Avengers: War Across Time was written as a great modern callback to classic Avengers stories, and pitted the team against one of their greatest foes, Kang the Conqueror. As the name suggests, the villain fought the Avengers across time, throwing threats like Lava Men at them.

Avengers: War Across Time could work in the MCU as a saga for the next line-up of the Avengers, especially since Kang is slated to be the universe’s next big bad. A time-traveling saga that borrows from ideas in Endgame, while also building up Kang as the menace he is.

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5 Man-Thing

The story of Man-Thing is one of Marvel’s most tragic tales, even more so than that of Swamp Thing at DC. Beginning his life as the scientist Ted Sallis, the hero was created when his human self was betrayed, driven into the swamp with his experimental serum, and emerged a monster.

Man-Thing’s adventure stories combined dark fantasy and horror, taking him on a journey through the Nexus of Realities, where he encountered vikings, demons, and sorcerers. He made an excellent appearance in Werewolf By Night, which hinted at a greater adventure to come.

4 Phantom: The Ghost Who Walks

Phantom points guns in the snow

Lee Falk’s Phantom is one of the most transformative heroes in comics and saw something of a renaissance in comics thanks partly to Marvel. His miniseries, The Ghost Who Walks, followed Kit Walker as he made his way back home to Africa to prevent a corporate takeover of the natural resources. This story was perfectly on brand for the Phantom and what he stands for.

Phantom had an enjoyable adventure movie in the 1990s starring Billy Zane, but the hero has struggled to find relevance in the modern age. A new movie, produced in association with Marvel and based on the miniseries, could reintroduce a vital hero to a new generation.

3 Beta Ray Bill

Beta Ray Bill Argent Star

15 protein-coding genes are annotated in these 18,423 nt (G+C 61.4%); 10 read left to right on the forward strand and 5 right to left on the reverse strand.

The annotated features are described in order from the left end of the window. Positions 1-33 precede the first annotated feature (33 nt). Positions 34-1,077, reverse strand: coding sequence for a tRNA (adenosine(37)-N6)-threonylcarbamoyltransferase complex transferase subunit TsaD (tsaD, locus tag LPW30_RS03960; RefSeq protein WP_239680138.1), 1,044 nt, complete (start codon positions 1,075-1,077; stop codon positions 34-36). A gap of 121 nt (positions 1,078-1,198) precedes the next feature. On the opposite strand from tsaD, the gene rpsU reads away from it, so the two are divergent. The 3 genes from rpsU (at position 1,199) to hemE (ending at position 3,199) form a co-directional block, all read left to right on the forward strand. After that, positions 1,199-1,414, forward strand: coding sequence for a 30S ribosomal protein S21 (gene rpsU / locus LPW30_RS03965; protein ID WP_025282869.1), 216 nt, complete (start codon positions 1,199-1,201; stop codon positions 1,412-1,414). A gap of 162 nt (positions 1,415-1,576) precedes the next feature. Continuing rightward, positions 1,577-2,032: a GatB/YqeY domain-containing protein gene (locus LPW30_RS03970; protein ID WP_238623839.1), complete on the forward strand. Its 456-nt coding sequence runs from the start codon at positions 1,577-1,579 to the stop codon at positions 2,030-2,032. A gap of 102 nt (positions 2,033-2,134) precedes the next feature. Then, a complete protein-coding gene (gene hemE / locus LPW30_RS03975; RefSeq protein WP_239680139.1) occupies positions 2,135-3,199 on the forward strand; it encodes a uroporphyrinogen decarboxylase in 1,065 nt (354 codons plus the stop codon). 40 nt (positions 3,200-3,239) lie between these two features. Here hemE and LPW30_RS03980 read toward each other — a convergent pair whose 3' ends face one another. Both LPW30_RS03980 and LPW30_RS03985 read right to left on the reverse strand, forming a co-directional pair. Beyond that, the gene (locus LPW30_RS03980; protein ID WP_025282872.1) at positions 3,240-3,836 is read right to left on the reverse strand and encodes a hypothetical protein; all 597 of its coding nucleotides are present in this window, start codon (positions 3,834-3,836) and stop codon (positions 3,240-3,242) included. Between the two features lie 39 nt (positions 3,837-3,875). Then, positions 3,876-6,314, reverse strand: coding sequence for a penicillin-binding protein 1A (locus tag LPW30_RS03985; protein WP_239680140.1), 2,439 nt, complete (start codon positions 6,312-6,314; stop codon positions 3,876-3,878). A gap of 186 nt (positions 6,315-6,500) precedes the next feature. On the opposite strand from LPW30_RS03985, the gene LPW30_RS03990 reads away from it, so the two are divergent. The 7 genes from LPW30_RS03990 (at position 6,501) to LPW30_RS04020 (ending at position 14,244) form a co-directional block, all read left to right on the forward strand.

Daniel Warren Johnson’s Beta Ray Bill miniseries was perhaps the greatest Marvel miniseries so far in the 2020s. It followed the titular hero as he set out on a quest to find independence from Thor, get a new weapon, and become a hero in his own right.

Beta Ray Bill would certainly be a darker spin on the adventure genre, and served as much as a tale of self-discovery as a superhero epic. Movie fans have yet to meet Beta Ray Bill, so the 2021 series might work better as a movie made in the aftermath of the hero’s MCU debut, rather than as his introduction.

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2 Conan the Barbarian

Conan the Barbarian was one of the original pulp fiction heroes, after his creation by Robert E. Howard in his short story “People of the Dark” in 1931. Since the 1970s, the hero has been a recurring fixture of Marvel Comics, with classic creators like Barry Windsor-Smith, Roy Thomas, and Sal Buscema.

Conan the Barbarian had his best run in his 1970 series, which was a faithful—albeit toned down—adaptation of the hero’s adventures. Conan is no stranger to film, courtesy of the Arnold Schwarzenegger movies, and following the more fantastical nature of Marvel’s series would be the perfect way to reintroduce him.

1 Ka-Zar The Savage

There’s little in Marvel Comics so unambiguously adventurous as Ka-Zar. This is partially because the hero was essentially created to be the 616 answer to Tarzan. Based in the Savage Lands, Ka-Zar befriended a saber-tooth tiger, Zabu, who accompanies the hero on his many adventures.

Ka-Zar, much like Tarzan, is an orphan who often finds himself traveling between the Savage Lands and the civilized world for his heroic missions. His brilliant run Ka-Zar the Savage could make for a brilliant, somewhat more mature spin on Tarzan—one that could incorporate MCU heroes into it and uses more fantastical creatures.